Futurebuilders is the future, not the past: Lessons from a pioneering social investment fund
Data is released today from one of the UK's earliest social investment funds, the £142m Futurebuilders fund created in 2004. The lessons learned can help us to design the kind of targeted, flexible, patient finance needed now, writes Social Investment Business CEO Nick Temple.
Covid-19 has exposed the need for a new approach to how we invest in places and people. The pandemic has exacerbated inequalities between and within communities. The places that were already at risk – due to levels of deprivation, job insecurity, or low wages – will struggle to bounce back. The challenge now is not just to ‘level up’ but to raise the bar entirely to ‘build back better’ – with targeted, flexible, patient finance that helps rebuild our social infrastructure in the communities that need it most.
It is a central part of our current strategy at Social Investment Business (SIB) to learn from what we do and seek to influence the landscape of finance and support so it can be fairer and more effective. In an article towards the end of last year, I set out some initial findings taken from SIB’s work to date. In particular, I discussed Futurebuilders, the £142m social investment fund created in 2004, which SIB has been running since 2008. We believe Futurebuilders has been a success and is a model worth paying attention to and learning from in the current climate.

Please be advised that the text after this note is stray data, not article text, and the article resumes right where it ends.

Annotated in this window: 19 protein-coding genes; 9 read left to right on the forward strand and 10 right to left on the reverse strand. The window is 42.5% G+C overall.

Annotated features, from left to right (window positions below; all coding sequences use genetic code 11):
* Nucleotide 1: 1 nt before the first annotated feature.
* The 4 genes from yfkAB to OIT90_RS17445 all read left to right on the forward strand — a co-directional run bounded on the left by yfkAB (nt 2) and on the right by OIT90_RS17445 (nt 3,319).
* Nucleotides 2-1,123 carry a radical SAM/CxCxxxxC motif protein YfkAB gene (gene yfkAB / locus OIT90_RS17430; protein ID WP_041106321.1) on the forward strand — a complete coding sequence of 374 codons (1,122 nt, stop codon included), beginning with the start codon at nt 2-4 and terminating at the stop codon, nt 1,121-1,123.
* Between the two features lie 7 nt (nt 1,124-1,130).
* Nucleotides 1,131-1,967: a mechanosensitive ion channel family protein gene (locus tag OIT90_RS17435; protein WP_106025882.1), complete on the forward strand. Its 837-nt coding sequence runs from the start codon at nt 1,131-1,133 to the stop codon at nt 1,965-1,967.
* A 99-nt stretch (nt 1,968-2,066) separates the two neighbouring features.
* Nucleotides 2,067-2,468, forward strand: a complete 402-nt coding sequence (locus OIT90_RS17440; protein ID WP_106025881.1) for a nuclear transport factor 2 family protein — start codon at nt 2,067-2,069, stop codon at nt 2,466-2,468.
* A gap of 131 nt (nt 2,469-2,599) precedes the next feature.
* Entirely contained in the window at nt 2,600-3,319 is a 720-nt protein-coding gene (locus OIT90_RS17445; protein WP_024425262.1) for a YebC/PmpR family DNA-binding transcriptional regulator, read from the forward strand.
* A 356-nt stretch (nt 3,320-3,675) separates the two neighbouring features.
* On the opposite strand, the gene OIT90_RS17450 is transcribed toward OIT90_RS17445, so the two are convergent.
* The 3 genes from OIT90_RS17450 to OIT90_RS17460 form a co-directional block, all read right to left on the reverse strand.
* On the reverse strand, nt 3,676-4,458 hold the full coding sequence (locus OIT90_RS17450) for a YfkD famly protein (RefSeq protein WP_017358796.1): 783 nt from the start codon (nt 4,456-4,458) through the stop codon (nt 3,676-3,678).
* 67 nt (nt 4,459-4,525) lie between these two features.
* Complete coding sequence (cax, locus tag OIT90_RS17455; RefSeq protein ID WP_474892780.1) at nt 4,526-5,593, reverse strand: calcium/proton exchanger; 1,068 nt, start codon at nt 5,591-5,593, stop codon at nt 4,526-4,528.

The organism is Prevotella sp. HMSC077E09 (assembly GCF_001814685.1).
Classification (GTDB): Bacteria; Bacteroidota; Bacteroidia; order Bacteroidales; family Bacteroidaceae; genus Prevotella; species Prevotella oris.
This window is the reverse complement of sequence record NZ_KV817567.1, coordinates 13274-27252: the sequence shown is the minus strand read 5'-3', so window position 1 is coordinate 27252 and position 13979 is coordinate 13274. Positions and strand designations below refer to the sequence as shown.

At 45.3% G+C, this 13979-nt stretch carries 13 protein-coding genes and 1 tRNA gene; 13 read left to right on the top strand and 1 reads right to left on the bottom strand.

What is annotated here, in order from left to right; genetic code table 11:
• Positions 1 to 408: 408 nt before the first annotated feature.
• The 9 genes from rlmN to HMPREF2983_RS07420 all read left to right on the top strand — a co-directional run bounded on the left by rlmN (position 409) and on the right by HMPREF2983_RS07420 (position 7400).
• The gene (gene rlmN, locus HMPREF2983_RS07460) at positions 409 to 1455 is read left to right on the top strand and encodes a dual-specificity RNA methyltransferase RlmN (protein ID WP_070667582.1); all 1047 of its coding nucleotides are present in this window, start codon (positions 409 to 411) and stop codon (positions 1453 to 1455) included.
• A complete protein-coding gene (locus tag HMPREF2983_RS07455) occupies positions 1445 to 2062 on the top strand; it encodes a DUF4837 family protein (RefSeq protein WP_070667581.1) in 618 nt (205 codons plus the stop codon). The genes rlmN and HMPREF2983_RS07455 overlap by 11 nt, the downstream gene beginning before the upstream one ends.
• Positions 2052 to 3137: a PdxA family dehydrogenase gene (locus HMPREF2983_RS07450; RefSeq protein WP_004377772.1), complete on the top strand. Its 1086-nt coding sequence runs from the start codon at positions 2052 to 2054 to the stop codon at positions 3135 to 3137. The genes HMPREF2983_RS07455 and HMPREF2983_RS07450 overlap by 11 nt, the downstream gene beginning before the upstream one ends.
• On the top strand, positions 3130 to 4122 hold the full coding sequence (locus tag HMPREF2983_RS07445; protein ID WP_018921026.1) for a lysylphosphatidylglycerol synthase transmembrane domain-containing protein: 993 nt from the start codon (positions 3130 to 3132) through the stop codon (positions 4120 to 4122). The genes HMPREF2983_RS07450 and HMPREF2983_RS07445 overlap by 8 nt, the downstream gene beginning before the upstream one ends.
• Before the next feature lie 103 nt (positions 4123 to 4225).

What has worked?
It is patient: The average loan length was 13.9 years, with longer loan terms corresponding to higher returns: more akin to mortgages than 3-5 year exits.
It is flexible: Financial and non-financial variations were applied to a significant number of investments, representing the long-term commitment to supporting investees through difficult times.
It invests where most needed: Over 40% of investment was disbursed to the 20% most deprived areas in the country, ensuring social impact objectives remain at the heart of social investment decision-making.
We have now been able to delve further into the data, and have published the learnings (with support from the Department for Digital, Culture, Media and Sport) and can therefore go further with the evidence to demonstrate why we think this type of social investment can work effectively for struggling places. Our analysis of the Futurebuilders portfolio has provided answers to longstanding questions around ‘what makes social investment work’. In particular, there are six key lessons to be drawn from the Futurebuilders experience:
1. It creates long-term employment:
Social sector organisations are productive and enterprising – this investment approach could work efficiently to generate jobs, grow incomes and create fairer employment. Our data shows that three years after receiving Futurebuilders investment, organisations increased their employment figures by 16%, and wages increased alongside business growth.
2. It improves the financial performance of charities and social enterprises:
Key indicators of financial performance – such as turnover, net assets, and cash – all increased for 3-4 years after receiving Futurebuilders investment; ultimately reaching a new and higher plateau. Following investment from Futurebuilders, charities and social enterprises are more sustainable, with profit cycles showing as positive on balance.
3. It generates tangible financial returns for investors:
Of the £142m invested, £98m has already been returned (with 16 more years until the Fund’s closure).
4. It supports more affordable investment offers:
Smaller organisations were provided with proportionately larger grants than bigger ones; this kind of subsidy enables smaller organisations to take on investment and become stronger and more resilient. Subsidised loan rates were 2.14% based on initial offer terms (smaller if considering the financial interest rate variations offered during investment management).